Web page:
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In NY there is a requirement to be certified tracking dog for deer recovery.... The Pa bill had no such requirement, just that dog had to be on leash..
 

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I've personally lost 2 animals this past year to neighbors dogs who they thought could track deer.
I think it would be interesting to see the account of this. What kind of animals did you lose?
Was there a police report? Was it reported to PGC?
Were they trespassing?

I really can't imagine losing 2 animals to normal, run-of-the-mill hunting tracking dogs. Most game dogs are not attackers.

Share this with us please.
 

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We lost a few ducks and chickens which isn't "live stock" but they run the neighbors cattle nonetheless. We filed no police report no, because they're our neighbors and our friends. Stuff happens, you get over it. As for our neighbor who has the cattle, he shoots at them. Like I said I don't give a hoot about tracking dogs but they need to be kept under control. On my property no neighbor is considered "trespassing". Hunt if you want, track if you want. I'm not complaining about tracking dogs by any means because it was chickens and ducks...not a big deal or worth putting a dog down for or issuing a major fine. Where I'm from it's not about that. All I'm stating is I've seen it happen with those who carelessly take their dogs out "for a walk" when they wound a deer. To say all tracking dogs will be kept on a leash and will behave accordingly is absurd...they're animals..
 

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Last I knew, there was no statement in the bill of anybody having to be a"profession" or be "certified" - to my knowledge. It was to allow leashed dogs to track wounded big game, which currently, specifically isn't allowed in PA at this time. My Pudelpointer is bred for this, and although we are NOT at a point in his training where I would even consider letting him run a track off leash on a wounded deer trail, I do believe that most dogs have better noses and prey drive sufficient to lead to more deer recoveries than just humans without either in sufficient quantity or quality.

I also know I grew up in an area where dogs chasing deer get shot, years ago, frequently. Keep 'em leashed if it passes. You can't keep up with your dog on foot, and if it doesn't bay/bark trail or on a find like trained hounds/tracking dogs, you'll having trouble finding your dog now too.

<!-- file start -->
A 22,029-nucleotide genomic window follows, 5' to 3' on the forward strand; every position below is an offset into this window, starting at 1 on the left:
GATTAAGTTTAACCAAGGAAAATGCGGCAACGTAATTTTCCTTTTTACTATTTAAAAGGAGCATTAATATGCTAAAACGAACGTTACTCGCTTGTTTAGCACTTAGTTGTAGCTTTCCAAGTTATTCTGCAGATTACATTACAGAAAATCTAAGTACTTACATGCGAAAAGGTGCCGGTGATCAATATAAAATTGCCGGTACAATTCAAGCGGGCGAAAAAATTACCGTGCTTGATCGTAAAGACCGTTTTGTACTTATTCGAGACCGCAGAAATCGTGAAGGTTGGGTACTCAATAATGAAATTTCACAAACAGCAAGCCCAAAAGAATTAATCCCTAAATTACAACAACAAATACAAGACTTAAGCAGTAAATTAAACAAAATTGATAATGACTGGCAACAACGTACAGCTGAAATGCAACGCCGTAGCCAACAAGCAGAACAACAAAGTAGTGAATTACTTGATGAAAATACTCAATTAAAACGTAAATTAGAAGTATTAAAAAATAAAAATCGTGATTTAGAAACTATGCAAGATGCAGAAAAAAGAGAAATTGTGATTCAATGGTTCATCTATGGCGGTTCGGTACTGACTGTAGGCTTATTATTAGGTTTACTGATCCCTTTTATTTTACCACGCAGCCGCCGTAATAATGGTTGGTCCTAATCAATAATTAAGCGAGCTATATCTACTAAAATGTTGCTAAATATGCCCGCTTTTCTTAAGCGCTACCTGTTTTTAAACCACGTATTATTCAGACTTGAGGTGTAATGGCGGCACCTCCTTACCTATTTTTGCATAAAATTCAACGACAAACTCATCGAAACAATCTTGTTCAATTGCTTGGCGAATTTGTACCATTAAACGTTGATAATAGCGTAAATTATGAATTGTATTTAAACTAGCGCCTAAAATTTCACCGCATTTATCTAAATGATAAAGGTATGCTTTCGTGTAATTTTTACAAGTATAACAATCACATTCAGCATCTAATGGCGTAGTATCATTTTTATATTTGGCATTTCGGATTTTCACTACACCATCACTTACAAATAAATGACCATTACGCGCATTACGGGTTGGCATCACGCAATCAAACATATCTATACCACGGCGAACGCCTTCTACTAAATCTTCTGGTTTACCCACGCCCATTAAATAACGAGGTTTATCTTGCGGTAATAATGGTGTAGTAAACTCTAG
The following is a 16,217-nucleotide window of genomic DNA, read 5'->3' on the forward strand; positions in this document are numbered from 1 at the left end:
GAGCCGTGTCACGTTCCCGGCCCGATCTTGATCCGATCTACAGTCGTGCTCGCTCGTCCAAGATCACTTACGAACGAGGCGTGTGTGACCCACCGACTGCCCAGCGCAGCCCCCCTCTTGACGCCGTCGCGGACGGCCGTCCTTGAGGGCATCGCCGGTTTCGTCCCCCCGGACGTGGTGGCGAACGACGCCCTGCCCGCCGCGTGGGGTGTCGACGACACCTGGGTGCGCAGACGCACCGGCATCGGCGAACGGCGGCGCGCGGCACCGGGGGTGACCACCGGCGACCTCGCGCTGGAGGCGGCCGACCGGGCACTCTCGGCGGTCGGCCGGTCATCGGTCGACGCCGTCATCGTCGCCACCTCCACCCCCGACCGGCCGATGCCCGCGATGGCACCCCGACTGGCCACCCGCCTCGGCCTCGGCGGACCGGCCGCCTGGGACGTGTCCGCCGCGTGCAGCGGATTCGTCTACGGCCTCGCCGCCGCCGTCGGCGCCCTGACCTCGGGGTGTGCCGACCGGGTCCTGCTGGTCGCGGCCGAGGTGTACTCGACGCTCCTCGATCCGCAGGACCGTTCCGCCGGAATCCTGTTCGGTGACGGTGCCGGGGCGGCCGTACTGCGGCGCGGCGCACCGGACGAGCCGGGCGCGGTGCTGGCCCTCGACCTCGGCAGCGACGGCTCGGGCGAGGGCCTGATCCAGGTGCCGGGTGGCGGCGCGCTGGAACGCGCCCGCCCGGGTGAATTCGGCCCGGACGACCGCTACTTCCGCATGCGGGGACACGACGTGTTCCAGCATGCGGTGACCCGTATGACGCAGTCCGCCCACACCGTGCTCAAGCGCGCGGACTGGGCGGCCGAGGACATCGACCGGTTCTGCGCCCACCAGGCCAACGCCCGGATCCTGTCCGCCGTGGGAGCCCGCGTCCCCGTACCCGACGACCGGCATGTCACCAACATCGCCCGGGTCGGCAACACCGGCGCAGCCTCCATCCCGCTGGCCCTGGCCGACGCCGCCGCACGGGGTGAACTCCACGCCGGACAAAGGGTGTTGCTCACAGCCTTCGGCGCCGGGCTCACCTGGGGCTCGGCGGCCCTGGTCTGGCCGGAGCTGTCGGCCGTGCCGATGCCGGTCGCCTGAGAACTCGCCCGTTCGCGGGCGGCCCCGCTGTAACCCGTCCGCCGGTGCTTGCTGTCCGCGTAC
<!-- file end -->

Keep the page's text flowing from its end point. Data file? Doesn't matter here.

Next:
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G.C. Archer said:
We lost a few ducks and chickens which isn't "live stock" but they run the neighbors cattle nonetheless. We filed no police report no, because they're our neighbors and our friends. Stuff happens, you get over it. As for our neighbor who has the cattle, he shoots at them. Like I said I don't give a hoot about tracking dogs but they need to be kept under control. On my property no neighbor is considered "trespassing". Hunt if you want, track if you want. I'm not complaining about tracking dogs by any means because it was chickens and ducks...not a big deal or worth putting a dog down for or issuing a major fine. Where I'm from it's not about that. All I'm stating is I've seen it happen with those who carelessly take their dogs out "for a walk" when they wound a deer. To say all tracking dogs will be kept on a leash and will behave accordingly is absurd...they're animals..
From the sounds of your post it sounds like these dogs are loose quite a bit. Not just for tracking a deer.
 

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No that's the truth they are. I'm not saying I don't agree with you guys as far as allowing for dogs to track deer, but I am saying it will cause a problem with a lot of people. Realistically, everyone won't keep their dogs on leashes. It will come to a "Watch how good my dog is" and then off the leash. Would I like to see it happen where it's legalized...yes...but will it bother me if not...no not at all. Dogs are excellent animals to find game, but I won't jump to use one. JMO but I think it will cause more problems than its worth.